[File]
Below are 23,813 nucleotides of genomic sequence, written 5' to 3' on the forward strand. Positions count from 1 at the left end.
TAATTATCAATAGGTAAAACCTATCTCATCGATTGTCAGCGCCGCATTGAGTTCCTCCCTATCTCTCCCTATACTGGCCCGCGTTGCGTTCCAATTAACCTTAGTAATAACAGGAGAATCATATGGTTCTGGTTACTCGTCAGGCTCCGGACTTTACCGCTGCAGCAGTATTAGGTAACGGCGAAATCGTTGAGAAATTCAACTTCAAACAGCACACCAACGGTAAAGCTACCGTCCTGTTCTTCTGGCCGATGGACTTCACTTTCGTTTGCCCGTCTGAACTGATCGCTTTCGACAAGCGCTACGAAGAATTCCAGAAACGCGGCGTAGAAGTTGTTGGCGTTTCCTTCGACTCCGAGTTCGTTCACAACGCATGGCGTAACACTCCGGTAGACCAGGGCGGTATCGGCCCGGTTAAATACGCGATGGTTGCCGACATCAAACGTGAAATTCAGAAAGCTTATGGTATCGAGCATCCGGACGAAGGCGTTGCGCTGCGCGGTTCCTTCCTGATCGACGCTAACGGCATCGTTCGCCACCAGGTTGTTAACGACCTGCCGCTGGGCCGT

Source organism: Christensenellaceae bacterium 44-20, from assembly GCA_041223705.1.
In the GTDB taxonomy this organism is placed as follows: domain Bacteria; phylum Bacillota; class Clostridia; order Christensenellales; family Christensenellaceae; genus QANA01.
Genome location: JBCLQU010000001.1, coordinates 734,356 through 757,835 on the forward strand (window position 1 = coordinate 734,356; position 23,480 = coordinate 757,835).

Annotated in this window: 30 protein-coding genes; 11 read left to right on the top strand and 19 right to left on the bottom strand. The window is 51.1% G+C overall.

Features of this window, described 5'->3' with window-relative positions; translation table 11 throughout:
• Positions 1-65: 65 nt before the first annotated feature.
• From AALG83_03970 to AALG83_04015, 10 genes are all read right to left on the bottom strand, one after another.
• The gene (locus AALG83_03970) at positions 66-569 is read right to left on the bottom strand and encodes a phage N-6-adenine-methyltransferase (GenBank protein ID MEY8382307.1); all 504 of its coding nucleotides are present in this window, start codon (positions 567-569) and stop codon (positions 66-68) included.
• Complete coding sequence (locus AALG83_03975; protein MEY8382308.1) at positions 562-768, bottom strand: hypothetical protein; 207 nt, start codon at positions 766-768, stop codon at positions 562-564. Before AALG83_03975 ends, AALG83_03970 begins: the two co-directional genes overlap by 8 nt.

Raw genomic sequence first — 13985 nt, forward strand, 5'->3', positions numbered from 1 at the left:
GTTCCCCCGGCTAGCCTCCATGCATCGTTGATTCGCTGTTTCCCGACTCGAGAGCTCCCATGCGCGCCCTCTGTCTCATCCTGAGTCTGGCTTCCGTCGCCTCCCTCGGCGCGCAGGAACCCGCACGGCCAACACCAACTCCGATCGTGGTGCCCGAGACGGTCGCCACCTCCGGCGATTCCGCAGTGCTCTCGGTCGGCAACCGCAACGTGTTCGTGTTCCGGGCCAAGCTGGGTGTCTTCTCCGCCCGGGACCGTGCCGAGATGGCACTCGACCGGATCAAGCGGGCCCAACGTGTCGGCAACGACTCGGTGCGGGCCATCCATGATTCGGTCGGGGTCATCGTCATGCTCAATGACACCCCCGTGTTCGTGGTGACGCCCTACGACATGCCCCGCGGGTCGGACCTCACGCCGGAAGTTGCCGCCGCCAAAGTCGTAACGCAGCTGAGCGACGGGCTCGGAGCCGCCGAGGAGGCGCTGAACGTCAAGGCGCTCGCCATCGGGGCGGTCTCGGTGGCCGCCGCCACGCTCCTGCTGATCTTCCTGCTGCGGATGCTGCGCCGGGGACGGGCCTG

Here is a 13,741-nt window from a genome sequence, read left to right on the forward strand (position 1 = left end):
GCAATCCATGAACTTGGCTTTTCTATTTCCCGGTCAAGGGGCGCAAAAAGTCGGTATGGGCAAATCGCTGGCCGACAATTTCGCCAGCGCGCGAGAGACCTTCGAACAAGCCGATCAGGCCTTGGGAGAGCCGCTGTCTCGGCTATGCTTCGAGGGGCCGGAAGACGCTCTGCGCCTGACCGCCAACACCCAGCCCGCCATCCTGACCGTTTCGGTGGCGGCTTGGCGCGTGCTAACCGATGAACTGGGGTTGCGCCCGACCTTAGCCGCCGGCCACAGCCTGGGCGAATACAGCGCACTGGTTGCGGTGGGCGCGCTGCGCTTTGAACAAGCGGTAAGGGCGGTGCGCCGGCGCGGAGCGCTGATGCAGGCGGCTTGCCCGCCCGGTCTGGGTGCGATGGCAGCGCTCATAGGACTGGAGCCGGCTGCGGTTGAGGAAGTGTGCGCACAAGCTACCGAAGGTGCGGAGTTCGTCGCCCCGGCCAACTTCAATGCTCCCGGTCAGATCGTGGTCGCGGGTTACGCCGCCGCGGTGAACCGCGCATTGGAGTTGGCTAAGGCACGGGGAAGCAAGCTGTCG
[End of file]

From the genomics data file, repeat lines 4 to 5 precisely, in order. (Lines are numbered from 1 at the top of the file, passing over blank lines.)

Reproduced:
In the GTDB taxonomy this organism is placed as follows: domain Bacteria; phylum Bacillota; class Clostridia; order Christensenellales; family Christensenellaceae; genus QANA01.
Genome location: JBCLQU010000001.1, coordinates 734,356 through 757,835 on the forward strand (window position 1 = coordinate 734,356; position 23,480 = coordinate 757,835).